Sierra Leonean President Julius Maada Bio says parts of the iconic cotton tree that was brought down by a storm in the capital Freetown will now be preserved in a museum.
He said the tree, which stood for hundreds of years, wasn’t just a tree, but “a connection between the past, present and the future and we must strive to immortalise it”.
The preservation of the tree will be led by the tourism and cultural affairs ministry, he said, and would serve as a reminder of the country’s shared heritage and history.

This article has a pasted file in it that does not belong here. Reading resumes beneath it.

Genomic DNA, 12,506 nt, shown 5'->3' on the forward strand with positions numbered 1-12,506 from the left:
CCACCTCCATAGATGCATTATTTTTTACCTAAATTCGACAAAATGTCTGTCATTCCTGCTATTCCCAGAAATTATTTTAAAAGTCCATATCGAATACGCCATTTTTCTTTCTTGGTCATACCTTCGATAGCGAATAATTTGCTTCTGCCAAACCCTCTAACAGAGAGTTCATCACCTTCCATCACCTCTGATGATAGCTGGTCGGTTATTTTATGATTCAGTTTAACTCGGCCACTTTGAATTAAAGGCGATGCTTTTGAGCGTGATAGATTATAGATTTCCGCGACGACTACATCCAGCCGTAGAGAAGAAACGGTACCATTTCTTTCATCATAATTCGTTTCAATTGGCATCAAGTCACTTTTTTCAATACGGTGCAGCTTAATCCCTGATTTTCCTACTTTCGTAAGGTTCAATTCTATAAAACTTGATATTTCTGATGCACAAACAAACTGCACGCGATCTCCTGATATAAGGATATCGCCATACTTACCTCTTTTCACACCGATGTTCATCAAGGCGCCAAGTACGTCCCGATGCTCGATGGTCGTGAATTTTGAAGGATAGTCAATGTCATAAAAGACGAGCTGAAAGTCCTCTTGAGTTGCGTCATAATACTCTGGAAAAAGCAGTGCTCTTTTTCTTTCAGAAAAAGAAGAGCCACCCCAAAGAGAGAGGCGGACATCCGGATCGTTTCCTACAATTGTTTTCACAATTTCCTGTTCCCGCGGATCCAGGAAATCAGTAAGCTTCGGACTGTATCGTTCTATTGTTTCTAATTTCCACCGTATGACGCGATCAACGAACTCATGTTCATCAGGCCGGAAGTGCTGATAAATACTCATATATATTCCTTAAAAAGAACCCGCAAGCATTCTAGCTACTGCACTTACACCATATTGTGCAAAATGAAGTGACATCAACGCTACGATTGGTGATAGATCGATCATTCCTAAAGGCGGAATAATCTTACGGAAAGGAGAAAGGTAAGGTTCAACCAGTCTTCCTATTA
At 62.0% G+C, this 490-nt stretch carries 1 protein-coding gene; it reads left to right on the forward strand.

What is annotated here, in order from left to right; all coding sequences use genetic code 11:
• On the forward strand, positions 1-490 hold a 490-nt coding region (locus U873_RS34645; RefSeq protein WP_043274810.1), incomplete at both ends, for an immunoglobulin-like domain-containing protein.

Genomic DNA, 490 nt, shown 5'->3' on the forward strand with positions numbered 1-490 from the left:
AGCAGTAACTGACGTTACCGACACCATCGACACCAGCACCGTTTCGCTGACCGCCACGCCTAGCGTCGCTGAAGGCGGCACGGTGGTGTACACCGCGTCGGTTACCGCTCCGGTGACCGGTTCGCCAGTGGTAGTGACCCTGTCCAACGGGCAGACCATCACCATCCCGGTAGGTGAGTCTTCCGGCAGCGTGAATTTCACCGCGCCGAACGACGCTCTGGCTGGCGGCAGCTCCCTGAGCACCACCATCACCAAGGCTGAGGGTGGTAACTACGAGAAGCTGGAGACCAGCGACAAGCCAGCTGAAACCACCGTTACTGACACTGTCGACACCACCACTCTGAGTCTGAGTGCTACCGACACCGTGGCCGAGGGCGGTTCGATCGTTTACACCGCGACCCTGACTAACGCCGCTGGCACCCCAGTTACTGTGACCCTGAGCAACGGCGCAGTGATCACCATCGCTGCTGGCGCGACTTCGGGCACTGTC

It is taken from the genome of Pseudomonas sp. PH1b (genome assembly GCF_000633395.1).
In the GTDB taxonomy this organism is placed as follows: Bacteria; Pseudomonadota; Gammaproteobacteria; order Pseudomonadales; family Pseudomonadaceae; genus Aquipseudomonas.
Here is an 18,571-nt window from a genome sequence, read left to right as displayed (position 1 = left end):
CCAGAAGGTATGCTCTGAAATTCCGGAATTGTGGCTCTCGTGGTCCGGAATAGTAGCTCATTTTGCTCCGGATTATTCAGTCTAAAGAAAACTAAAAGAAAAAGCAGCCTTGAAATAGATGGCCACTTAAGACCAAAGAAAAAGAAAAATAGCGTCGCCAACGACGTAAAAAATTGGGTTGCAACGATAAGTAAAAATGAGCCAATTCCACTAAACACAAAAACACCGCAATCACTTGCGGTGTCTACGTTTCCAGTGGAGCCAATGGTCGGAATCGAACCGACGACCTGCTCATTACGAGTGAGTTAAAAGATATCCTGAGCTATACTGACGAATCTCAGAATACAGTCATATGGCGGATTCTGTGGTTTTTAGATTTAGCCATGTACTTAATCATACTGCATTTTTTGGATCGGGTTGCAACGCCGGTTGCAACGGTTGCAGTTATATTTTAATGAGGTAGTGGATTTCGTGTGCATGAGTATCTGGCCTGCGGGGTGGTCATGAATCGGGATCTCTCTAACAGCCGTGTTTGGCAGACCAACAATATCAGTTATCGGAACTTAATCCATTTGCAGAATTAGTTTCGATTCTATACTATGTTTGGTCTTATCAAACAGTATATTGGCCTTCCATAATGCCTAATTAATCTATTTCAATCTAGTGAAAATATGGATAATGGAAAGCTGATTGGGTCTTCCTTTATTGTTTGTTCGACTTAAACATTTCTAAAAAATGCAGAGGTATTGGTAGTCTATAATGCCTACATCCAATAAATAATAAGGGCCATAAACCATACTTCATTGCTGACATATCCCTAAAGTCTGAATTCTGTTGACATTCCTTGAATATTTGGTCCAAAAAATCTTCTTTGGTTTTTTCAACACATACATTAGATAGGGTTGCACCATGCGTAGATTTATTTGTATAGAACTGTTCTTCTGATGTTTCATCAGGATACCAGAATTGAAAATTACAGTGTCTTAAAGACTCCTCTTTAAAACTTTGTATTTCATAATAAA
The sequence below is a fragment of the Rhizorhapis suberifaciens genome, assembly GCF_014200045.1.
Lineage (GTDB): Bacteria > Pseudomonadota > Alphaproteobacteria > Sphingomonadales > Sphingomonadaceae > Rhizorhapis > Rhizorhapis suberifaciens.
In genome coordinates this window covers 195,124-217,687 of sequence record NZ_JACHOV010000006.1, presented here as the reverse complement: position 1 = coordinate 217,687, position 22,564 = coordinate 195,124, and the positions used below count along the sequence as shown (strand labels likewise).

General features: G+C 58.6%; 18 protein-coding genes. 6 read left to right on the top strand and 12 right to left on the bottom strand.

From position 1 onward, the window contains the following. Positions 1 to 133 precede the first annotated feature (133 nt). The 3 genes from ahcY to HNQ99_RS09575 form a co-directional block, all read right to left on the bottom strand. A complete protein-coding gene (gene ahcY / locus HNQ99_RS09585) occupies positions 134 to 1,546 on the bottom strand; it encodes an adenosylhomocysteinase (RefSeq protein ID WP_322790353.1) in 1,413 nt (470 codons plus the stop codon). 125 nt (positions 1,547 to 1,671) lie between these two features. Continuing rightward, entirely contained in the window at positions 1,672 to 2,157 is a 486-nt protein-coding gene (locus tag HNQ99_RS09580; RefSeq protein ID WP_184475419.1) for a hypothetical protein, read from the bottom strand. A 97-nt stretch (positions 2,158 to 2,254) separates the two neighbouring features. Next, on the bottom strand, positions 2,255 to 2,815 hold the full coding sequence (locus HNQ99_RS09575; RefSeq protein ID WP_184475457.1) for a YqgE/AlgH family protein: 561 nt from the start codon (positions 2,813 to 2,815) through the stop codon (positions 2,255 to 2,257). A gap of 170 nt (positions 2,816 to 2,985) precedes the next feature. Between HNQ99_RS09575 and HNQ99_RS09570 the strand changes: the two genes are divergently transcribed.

Mr Bio spoke when he visited the site of the fallen tree in the centre of the city.
Earlier, the president had described the tree “as a great loss for the nation” and said the tree was a symbol of liberty for early settlers. It also appears on Sierra Leone banknotes.
The 70m (230 ft)-high cotton tree was said to be the oldest of its kind in the country – a government statement estimated it to be 400 years old.
Just 300m away are the Freedom Steps, climbed by newly arrived freed slaves who offered prayers at the tree before making Freetown their home.